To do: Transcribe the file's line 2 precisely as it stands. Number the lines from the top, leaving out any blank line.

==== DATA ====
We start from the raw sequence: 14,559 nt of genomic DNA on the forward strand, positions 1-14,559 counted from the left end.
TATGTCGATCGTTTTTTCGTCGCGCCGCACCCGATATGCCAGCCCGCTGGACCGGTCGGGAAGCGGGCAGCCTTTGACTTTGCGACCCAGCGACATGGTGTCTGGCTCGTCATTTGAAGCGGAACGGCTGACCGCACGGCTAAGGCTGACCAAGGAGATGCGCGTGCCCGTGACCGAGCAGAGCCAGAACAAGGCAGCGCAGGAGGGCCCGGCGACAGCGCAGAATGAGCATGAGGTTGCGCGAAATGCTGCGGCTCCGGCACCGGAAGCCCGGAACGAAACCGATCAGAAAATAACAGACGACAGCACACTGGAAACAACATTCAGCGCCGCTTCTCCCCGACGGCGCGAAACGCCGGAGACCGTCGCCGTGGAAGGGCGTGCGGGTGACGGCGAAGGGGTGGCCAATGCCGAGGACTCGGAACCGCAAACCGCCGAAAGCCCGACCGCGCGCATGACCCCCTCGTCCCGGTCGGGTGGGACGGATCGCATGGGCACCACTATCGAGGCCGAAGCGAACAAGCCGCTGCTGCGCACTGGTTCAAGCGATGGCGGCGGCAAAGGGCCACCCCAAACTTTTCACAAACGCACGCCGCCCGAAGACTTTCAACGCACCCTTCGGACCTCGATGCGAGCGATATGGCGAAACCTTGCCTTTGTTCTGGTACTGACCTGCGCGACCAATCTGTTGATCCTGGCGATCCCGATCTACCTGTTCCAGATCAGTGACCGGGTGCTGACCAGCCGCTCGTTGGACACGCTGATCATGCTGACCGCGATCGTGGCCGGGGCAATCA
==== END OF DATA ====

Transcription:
TATGTCGATCGTTTTTTCGTCGCGCCGCACCCGATATGCCAGCCCGCTGGACCGGTCGGGAAGCGGGCAGCCTTTGACTTTGCGACCCAGCGACATGGTGTCTGGCTCGTCATTTGAAGCGGAACGGCTGACCGCACGGCTAAGGCTGACCAAGGAGATGCGCGTGCCCGTGACCGAGCAGAGCCAGAACAAGGCAGCGCAGGAGGGCCCGGCGACAGCGCAGAATGAGCATGAGGTTGCGCGAAATGCTGCGGCTCCGGCACCGGAAGCCCGGAACGAAACCGATCAGAAAATAACAGACGACAGCACACTGGAAACAACATTCAGCGCCGCTTCTCCCCGACGGCGCGAAACGCCGGAGACCGTCGCCGTGGAAGGGCGTGCGGGTGACGGCGAAGGGGTGGCCAATGCCGAGGACTCGGAACCGCAAACCGCCGAAAGCCCGACCGCGCGCATGACCCCCTCGTCCCGGTCGGGTGGGACGGATCGCATGGGCACCACTATCGAGGCCGAAGCGAACAAGCCGCTGCTGCGCACTGGTTCAAGCGATGGCGGCGGCAAAGGGCCACCCCAAACTTTTCACAAACGCACGCCGCCCGAAGACTTTCAACGCACCCTTCGGACCTCGATGCGAGCGATATGGCGAAACCTTGCCTTTGTTCTGGTACTGACCTGCGCGACCAATCTGTTGATCCTGGCGATCCCGATCTACCTGTTCCAGATCAGTGACCGGGTGCTGACCAGCCGCTCGTTGGACACGCTGATCATGCTGACCGCGATCGTGGCCGGGGCAATCA